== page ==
Little Women Musical to run Sept. 24 to 26

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Little Women at Booth Tarkington Civic Theatre Impresses Audience with Talented Performances, Interesting Plot

Booth Tarkington Civic Theatre is currently showing Louisa May Alcott’s classic novel, Little Women in a more modern fashion:  through a near Broadway-quality musical directed by Michael J. Lasley. This show successfully brought the Civil War era story to life for today’s modern audiences.

In Little Women, four young sisters develop through hardships and tribulations. Each sister faces different struggles during her journey, such as sickness, societal expectations, betrayal, and poverty. Through their journeys, their views of the world change, but the sisterly bond between them remains unaltered.

The performances delivered by each actor and actress were extremely convincing and incredibly strong. The vocal performances in the songs were impressive. The main character, Jo March played by Julia Bonnett, had an amazingly strong voice with great range that rivaled that of Sutton Foster, the original Jo March on Broadway. The matriarch, Marmee March, played by Katie Schuman, had a strong ability to convey emotion through her voice. Also, Beth March, played by Amanda Kennedy, had a sweet voice with a strong upper register, which enhanced her character’s innocence. Laurie Laurence played by Ethan Litt had the best male voice in the cast because of his strong and steady tone. While these characters’ vocals stood out the most, there were a few weaker vocal performances. Aunt March, played by Vickie Cornelius Phipps, seemed to struggle a bit with switching between her head voice and chest voice, which led to a few vocal cracks and a less natural sound. Amy March, played by Karen Woods Hurt, was another undistinguished voice. She seemed to have trouble with using her upper register and could come across nasal when she entered that range. All of the vocal performances conveyed the story well, but some voices in particular were stronger than others.

The orchestra worked well with the vocalists in the show to create a sound that enhanced but did not overpower those onstage. The music sounded very well-rehearsed. In addition, the tone that the instrumentals conveyed added to the performance by highlighting the mood of the scenes, which affected the audience’s emotions.

All of the acting in this show was beautifully done. The execution of the lines from all performers was almost impeccable and showed a strong understanding of their characters. In particular, Bonnett made a very convincing portrayal of Jo March as a very headstrong and determined young woman. Schuman as Marmee showed motherly tenderness and emotion in her performance. Litt as Laurie was also a strong actor, showing the awkwardness and dorkiness of his character. All performers did a successful job of portraying the proper age their characters were intended to be. While the traits of the characters were portrayed well, the love connections between certain characters were weak and a bit underdeveloped. A few mistakes were made here and there with tripping over lines, but overall, the actors did an excellent job.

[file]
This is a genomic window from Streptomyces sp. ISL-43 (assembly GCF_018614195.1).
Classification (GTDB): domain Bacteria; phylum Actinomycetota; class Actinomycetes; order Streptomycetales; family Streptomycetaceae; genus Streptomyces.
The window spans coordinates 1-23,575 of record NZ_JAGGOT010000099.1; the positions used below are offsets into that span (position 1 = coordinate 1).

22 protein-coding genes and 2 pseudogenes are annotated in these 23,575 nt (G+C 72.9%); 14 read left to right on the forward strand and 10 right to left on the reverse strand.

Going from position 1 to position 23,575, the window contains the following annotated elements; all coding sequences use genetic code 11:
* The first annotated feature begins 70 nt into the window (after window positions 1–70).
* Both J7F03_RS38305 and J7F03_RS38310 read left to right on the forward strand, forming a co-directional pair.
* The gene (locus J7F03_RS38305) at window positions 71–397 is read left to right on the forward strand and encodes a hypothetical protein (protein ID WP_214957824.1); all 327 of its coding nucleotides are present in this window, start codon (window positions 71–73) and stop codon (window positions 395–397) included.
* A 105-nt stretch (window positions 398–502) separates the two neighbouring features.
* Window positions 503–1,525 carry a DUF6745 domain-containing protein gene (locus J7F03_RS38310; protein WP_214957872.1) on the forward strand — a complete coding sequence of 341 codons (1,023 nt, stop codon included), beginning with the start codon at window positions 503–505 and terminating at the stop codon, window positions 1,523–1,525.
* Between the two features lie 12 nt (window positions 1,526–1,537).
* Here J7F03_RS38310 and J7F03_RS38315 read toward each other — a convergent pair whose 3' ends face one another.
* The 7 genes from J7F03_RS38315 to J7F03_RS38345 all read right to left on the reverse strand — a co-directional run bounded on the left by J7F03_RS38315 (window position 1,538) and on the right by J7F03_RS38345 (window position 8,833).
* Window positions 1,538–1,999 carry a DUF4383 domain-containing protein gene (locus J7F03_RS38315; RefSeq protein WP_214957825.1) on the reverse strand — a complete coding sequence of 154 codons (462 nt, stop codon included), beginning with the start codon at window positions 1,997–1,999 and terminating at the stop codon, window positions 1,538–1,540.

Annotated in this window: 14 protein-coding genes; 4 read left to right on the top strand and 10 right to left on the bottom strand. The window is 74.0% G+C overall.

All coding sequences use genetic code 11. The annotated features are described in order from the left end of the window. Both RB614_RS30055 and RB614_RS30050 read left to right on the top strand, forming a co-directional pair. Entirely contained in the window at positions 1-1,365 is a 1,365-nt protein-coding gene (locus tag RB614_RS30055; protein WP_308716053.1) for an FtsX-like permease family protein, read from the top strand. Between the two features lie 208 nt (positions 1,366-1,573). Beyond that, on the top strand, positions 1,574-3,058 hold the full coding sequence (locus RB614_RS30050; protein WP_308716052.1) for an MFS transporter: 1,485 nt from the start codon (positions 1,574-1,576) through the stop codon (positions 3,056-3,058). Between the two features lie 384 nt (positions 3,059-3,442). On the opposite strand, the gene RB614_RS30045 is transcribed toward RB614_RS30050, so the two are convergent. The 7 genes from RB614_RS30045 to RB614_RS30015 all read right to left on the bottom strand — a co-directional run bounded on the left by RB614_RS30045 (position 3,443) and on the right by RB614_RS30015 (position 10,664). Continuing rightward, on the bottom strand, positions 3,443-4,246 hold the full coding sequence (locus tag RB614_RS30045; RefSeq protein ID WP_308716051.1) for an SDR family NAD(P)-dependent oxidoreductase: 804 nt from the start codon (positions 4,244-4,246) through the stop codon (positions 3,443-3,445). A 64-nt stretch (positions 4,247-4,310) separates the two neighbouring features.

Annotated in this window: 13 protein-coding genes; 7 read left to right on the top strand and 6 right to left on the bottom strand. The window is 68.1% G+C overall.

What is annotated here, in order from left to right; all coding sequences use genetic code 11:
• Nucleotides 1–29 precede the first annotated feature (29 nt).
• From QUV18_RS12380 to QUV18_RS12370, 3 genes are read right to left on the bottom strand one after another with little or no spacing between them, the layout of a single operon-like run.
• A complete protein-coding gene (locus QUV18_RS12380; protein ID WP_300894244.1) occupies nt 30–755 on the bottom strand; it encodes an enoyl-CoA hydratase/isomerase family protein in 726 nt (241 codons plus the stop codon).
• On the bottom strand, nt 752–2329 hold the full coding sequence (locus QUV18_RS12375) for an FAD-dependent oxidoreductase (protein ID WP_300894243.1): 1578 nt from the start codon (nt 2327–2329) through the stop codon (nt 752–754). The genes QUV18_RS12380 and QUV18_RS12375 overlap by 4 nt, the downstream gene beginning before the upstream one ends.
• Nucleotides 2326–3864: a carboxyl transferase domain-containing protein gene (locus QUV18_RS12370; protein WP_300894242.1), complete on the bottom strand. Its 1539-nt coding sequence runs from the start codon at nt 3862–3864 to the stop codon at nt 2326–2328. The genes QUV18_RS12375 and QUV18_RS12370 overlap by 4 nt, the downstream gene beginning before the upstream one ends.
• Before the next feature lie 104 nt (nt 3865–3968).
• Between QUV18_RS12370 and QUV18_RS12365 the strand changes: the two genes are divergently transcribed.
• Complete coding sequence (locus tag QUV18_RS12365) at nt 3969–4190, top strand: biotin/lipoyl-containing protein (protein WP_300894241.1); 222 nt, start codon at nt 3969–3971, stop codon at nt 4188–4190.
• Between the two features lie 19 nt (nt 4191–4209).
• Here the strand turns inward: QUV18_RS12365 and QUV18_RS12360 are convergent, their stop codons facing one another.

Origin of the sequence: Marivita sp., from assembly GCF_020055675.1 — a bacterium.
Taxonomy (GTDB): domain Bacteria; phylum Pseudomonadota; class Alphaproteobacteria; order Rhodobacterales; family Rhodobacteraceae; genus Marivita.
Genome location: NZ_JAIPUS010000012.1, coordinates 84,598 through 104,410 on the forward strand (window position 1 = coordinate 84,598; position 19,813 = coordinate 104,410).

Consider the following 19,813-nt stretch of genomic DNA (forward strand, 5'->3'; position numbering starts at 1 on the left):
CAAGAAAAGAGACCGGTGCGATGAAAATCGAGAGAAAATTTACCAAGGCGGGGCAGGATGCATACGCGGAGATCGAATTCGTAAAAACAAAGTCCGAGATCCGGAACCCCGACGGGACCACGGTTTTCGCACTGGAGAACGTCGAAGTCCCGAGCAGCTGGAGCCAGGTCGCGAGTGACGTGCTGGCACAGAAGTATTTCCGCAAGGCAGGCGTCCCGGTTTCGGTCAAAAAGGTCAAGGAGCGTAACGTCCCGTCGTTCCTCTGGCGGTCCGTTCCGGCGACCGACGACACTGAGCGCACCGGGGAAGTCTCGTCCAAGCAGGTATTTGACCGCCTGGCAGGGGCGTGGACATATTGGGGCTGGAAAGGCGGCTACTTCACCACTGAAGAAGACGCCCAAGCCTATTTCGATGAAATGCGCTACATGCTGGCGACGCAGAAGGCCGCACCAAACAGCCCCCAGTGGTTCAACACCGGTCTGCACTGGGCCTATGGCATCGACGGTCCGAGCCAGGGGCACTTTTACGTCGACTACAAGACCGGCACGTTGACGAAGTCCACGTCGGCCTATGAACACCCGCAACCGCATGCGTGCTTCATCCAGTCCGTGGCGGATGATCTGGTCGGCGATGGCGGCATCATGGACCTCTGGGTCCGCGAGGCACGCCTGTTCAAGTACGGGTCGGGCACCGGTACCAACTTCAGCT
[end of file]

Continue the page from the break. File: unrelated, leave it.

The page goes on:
There was very little choreography in this show, which made sense for the most part, but the moments where there was dance appeared very forced and awkward. For instance, in “Five Forever,” it seemed odd when all of the March sisters and Laurie started dancing around the couch. It was a bit out of character for some of them and didn’t flow naturally.

The set was very simple, which did not detract from the show itself, yet it could have been slightly more intricate. In addition, during certain scenes, the curtain, which said “Little Women” on it, came down behind the actors to allow for set changes. This detracted from the show because it distracted the audience and took the characters out of their setting by getting rid of most of what was on stage. Other than awkward transition moments, the set served its purpose well.

The wardrobe for this show was decent, but could have been improved. The costumes were not extensive in detail, however, most of them fit the time period and character. One exception to this was Jo March’s original outfit, including pants and a vest. Given that this show is set in the mid-1800s, it would not have been considered appropriate for a young woman to be wearing traditionally masculine garments. This abnormality was never brought up by other characters, which made it seem out of place. In addition, Jo March’s ball gown was said to have a patch on it; however, the patch was never visible to the audience, which created confusion.

In conclusion, Little Women at Booth Tarkington Civic Theatre was a well-put together production with great performances by every member of the cast. There was also substantial production quality, and it was clear to the audience how hard everyone worked to put together this remarkable show. This show runs one more weekend, Sept. 24 through 26, at the Booth Tarkington Civic Theatre building. Certainly, musical theatre fans will not want to miss this. 

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